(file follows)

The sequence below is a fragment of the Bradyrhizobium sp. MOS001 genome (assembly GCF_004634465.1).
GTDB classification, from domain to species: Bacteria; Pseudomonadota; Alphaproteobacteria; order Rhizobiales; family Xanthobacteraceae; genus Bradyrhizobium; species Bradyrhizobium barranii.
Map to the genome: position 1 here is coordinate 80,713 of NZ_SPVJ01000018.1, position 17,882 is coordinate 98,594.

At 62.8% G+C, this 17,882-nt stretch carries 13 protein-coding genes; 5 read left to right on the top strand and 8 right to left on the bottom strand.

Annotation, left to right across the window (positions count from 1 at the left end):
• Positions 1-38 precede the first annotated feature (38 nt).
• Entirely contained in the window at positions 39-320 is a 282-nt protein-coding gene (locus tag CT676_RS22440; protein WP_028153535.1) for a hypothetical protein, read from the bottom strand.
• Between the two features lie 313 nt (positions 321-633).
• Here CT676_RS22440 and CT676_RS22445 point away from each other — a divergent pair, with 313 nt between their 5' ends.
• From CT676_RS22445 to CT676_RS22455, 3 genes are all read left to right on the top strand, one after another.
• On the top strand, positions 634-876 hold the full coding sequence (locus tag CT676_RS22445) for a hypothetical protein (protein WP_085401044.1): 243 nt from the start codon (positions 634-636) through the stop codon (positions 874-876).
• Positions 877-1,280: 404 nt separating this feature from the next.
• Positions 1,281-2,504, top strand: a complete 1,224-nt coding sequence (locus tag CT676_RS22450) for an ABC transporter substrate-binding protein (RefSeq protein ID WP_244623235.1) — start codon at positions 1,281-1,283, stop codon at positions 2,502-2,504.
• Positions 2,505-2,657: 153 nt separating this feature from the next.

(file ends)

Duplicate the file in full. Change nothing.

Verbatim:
The sequence below is a fragment of the Bradyrhizobium sp. MOS001 genome (assembly GCF_004634465.1).
GTDB classification, from domain to species: Bacteria; Pseudomonadota; Alphaproteobacteria; order Rhizobiales; family Xanthobacteraceae; genus Bradyrhizobium; species Bradyrhizobium barranii.
Map to the genome: position 1 here is coordinate 80,713 of NZ_SPVJ01000018.1, position 17,882 is coordinate 98,594.

At 62.8% G+C, this 17,882-nt stretch carries 13 protein-coding genes; 5 read left to right on the top strand and 8 right to left on the bottom strand.

Annotation, left to right across the window (positions count from 1 at the left end):
• Positions 1-38 precede the first annotated feature (38 nt).
• Entirely contained in the window at positions 39-320 is a 282-nt protein-coding gene (locus tag CT676_RS22440; protein WP_028153535.1) for a hypothetical protein, read from the bottom strand.
• Between the two features lie 313 nt (positions 321-633).
• Here CT676_RS22440 and CT676_RS22445 point away from each other — a divergent pair, with 313 nt between their 5' ends.
• From CT676_RS22445 to CT676_RS22455, 3 genes are all read left to right on the top strand, one after another.
• On the top strand, positions 634-876 hold the full coding sequence (locus tag CT676_RS22445) for a hypothetical protein (protein WP_085401044.1): 243 nt from the start codon (positions 634-636) through the stop codon (positions 874-876).
• Positions 877-1,280: 404 nt separating this feature from the next.
• Positions 1,281-2,504, top strand: a complete 1,224-nt coding sequence (locus tag CT676_RS22450) for an ABC transporter substrate-binding protein (RefSeq protein ID WP_244623235.1) — start codon at positions 1,281-1,283, stop codon at positions 2,502-2,504.
• Positions 2,505-2,657: 153 nt separating this feature from the next.